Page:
Bush's Speech: Why It Failed
Bush's speech the other night was a failure. I am confident that his numbers won't go up; indeed, I expect them to drop--just as they did after his speech announcing the necessity of an 87 billion dollar appropriation to fund the war. The speech was grim. Americans are yearning for hope.
The America people, as Lawrence Kaplan showed in a great piece in the New Republic 2 years ago, want victory in war. ("Willpower" New Republic, September 8 & 15, 2003.) Bush cannot deliver victory, however defined. So the poll numbers will drop. (I usually hesitate to make predictions. Historians can't agree on the past let alone predict the future. But I am confident about this prediction.)
Bush's challenge was to lift people's spirits at the same time as he answered the criticism of Democrats that he and Dick "last throes" Cheney are out of touch with events. Not even Demosthenes could have delivered a speech that addressed both concerns. They are mutually exclusive. If you recognize the ominous course events have taken it is impossible to provide hope. If you downplay the mayhem on the streets in order to provide hope people would conclude that you are out of touch.
Hence, this speech was a failure. It only helped in showing that Bush is not out of touch, which is not an achievement of which too many presidents would want to crow.
The use of 9-11 imagery to draw support for the war in Iraq was clumsy--and misguided. The well of fear he can draw on has gone dry. And in any case, more and more Americans now see clearly the difference between the wars waged in Iraq and Afghanistan.
In the course of the speech President Bush engaged in the gross rewriting of history. He said that he had warned the nation after 9-11 that the war would be long and hard. But this war was not supposed to be long and hard. Paul Wolfowitz predicted it would be short as did Secretary Rumsfeld. Cheney said our soldiers would be greeted as liberators. To forget this history is to engage in the worst form of revisionism.
Stephen Francis Kislock III - 7/29/2005
Mr. Bill Heuister,
The September 21, 2001 speech the Shepard gave was one on the "War on Terror", not on on the Iraqi People.
"Iraqi Freedom", has been deadly on the Iraqi People, more so than Saddam, the Depleted Uranium, will stay for Hundred of Years.
Mr. Heuister, have you heard of Osama bin Laden and al-Qaida, the Shepard was refering to Him and Them, Not Saddam, remember?
The Under secretary for Defense, said it would be Rose Petals,that would be thrown at the Conquers, Right?
Where did the IED's come from?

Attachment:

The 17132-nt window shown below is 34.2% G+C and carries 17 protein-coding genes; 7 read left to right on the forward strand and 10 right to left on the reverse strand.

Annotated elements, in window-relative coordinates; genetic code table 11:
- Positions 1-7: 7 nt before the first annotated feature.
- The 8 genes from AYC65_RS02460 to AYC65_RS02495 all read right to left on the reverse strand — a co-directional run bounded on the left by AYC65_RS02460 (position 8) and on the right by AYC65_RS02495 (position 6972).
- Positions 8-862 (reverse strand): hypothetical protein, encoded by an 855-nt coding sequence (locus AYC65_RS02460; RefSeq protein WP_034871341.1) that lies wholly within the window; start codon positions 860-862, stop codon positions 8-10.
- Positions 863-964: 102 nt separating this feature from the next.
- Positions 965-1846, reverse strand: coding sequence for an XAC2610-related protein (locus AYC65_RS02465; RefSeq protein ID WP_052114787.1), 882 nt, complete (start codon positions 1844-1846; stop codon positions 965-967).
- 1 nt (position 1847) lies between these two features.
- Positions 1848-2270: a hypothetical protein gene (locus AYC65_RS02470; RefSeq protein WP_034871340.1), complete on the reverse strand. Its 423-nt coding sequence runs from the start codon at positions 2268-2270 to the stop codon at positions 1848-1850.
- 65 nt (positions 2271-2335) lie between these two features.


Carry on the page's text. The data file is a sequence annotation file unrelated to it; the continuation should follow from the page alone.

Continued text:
Was America founded, by the Citizens, who were feed up with their Lands, being Occuppied by Great Britian?
Please answer me this one Question, "Why does Osama bin Laden,live?
The Right, has no leg to stand on, the Invasion and Occupation of Iraq is Illegal.........
Mr. Heuister, feeds at the trough, of misinformation.
Stephen F. Kislock III
Bill Heuisler - 7/13/2005
You are simply wrong. Deliberately, or accidently?
September 21, 2001 President Bush gave a speech before a joint session of Congress - look it up on the CNN site.
The pertinent lines are:
"Now, this war will not be like the war against Iraq a decade ago, with a decisive liberation of territory and a swift conclusion. It will not look like the air war above Kosovo two years ago, where no ground troops were used and not a single American was lost in combat.
Our response involves far more than instant retaliation and isolated strikes. Americans should not expect one battle, but a lengthy campaign unlike any other we have ever seen. It may include dramatic strikes visible on TV and covert operations secret even in success.
We will starve terrorists of funding, turn them one against another, drive them from place to place until there is no refuge or no rest.
And we will pursue nations that provide aid or safe haven to terrorism. Every nation in every region now has a decision to make: Either you are with us or you are with the terrorists.
From this day forward, any nation that continues to harbor or support terrorism will be regarded by the United States as a hostile regime."
Rick, you wrote, "But this war was not supposed to be long and hard". Really? Read the damned speech he gave just ten days after 9/11.
...a lengthy campaign unlike any other we have ever seen." sounds like a warning of a long war.
Did you forget or are you just trying for Lefty political points? This is a history site, isn't it?
Jonathan Dresner - 7/2/2005
My mood would be lifted by a display of imagination and competency. I don't even have to agree, as long as I can be convinced that they have a clue and a plan.
"Be Nice To Soldiers Day" is just a sloppy, maudlin, attempt at redirection.
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